Friday, March 16, 2007


Crime and Punishment

Horace Jeffery Hodges at Gypsy Scholar has been following the career of "moderate Muslim" Tariq Ramadan, most recently in a post about Ramadan's arrest in France. Dr. Hodges quotes Jean Chichizola, "Tarik Ramadan brièvement interpellé à l'aéroport de Roissy" (Le Figaro, March 13, 2007, tr. Kevin Kim):
Tarik Ramadan will remember his most recent trip to France. A Swiss citizen, this Muslim intellectual who has been criticized, especially in France, for his pronouncements about stoning, found himself Sunday evening at Roissy/Charles de Gaulle Airport, in transit for London. According to a police source, Tarik Ramadan had been trying to move through an unauthorized area when a female police officer brought this to his attention. He twice insulted the young woman, who filed a complaint. Tarik Ramadan was arrested and placed under guard; he was charged with "offensive misconduct." When released, Tarik Ramadan acknowledged the facts and was summoned to appear on April 6 at the criminal court in Bobigny after prior admission of guilt.
Stoning is lapidation in French (from Latin lapis = stone), and refers here to "the stoning of adulterers, a punishment stipulated in the section of the Islamic penal code known as huddud," according to Dr. Hodges.

Arthur Stanley Pease, "Notes on Stoning among the Greeks and Romans," Transactions of the American Philological Association 38 (1907) 5-18 and Rudolf Hirzel, "Die Strafe der Steinigung," Abhandlungen der Sächsischen Gesellschaft der Wissenschaften, Philologisch-Historische Klasse 27 (1909) 223-266, are not available to me, and I can't recall any examples of stoning as a punishment for adultery in Greco-Roman antiquity.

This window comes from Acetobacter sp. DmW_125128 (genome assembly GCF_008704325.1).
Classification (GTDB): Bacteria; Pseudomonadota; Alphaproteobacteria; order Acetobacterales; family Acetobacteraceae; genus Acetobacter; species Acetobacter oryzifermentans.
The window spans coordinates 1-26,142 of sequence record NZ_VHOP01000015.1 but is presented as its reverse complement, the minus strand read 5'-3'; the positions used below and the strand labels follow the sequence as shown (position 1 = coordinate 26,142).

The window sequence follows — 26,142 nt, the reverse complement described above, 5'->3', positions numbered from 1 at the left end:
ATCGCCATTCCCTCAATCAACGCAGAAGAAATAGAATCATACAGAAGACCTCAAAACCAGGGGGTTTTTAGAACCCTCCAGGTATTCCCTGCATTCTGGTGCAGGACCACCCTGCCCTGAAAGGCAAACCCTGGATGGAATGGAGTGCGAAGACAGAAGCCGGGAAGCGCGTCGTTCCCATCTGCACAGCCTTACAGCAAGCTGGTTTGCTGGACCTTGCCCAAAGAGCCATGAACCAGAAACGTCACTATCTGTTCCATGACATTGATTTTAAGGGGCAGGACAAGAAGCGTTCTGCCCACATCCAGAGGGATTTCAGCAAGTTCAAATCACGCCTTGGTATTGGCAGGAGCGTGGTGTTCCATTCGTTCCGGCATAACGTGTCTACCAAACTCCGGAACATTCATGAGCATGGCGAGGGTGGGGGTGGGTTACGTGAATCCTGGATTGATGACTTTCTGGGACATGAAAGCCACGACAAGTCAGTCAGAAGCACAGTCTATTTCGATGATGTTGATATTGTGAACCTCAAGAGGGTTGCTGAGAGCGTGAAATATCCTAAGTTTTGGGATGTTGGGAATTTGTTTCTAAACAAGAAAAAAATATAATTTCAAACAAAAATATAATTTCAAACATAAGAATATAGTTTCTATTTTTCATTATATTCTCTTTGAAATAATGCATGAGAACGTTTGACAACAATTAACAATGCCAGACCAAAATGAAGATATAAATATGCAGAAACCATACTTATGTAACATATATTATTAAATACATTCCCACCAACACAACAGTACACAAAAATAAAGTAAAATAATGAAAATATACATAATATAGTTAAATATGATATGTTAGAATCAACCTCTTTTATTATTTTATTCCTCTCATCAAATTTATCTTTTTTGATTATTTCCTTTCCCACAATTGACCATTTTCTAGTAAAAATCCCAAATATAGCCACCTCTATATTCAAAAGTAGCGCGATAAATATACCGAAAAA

Douglas M. MacDowell, The Law in Classical Athens (Ithaca: Cornell University Press, 1978; rpt. 1986), p. 124, discusses sexual offences and their punishments:
It seems strange to us that the Athenians thought that sexual intercourse outside marriage was a more serious offence if the woman consented than if she did not. Seduction was worse than rape, because it implied corruption not only of the woman's body, but also of her mind; a raped woman had not ceased to be loyal to her husband.

The penalty for rape of a free woman was only financial. Solon's law fixed it at 100 drachmas. By the beginning of the fourth century the amount was assessed by the jury for each case; the offender had to pay this amount to the woman's husband or other kyrios, and the same amount again to the state....

A seducer was liable to more severe treatment. A man who caught a seducer in the sexual act with his wife, mother, sister, daughter, or concubine kept 'with a view to free children' ..., could kill him immediately, and if accused of murder could defend himself by pleading that the homicide was lawful. Or he could maltreat him; favourite kinds of treatment for a seducer were to push radishes up his anus and to pull out his pubic hair.
Ouch! A very interesting speech has survived, delivered by Euphiletus, who was accused of murder for killing his wife's seducer. The speech was written by Lysias and is entitled On the Murder of Eratosthenes. MacDowell goes on to mention other penalties for adultery, but stoning is not among them.

Stoning is prescribed as a punishment for several offenses in the Old Testament. Adultery is one of them (Deuteronomy 22.22-24), and Sabbath-breaking is another (Numbers 15.32-36). Most scholars regard the story of the woman taken in adultery as an interpolation in John's Gospel, but most Christians still subscribe to the words attributed to Jesus (John 8.7): "He that is without sin among you, let him first cast a stone at her."

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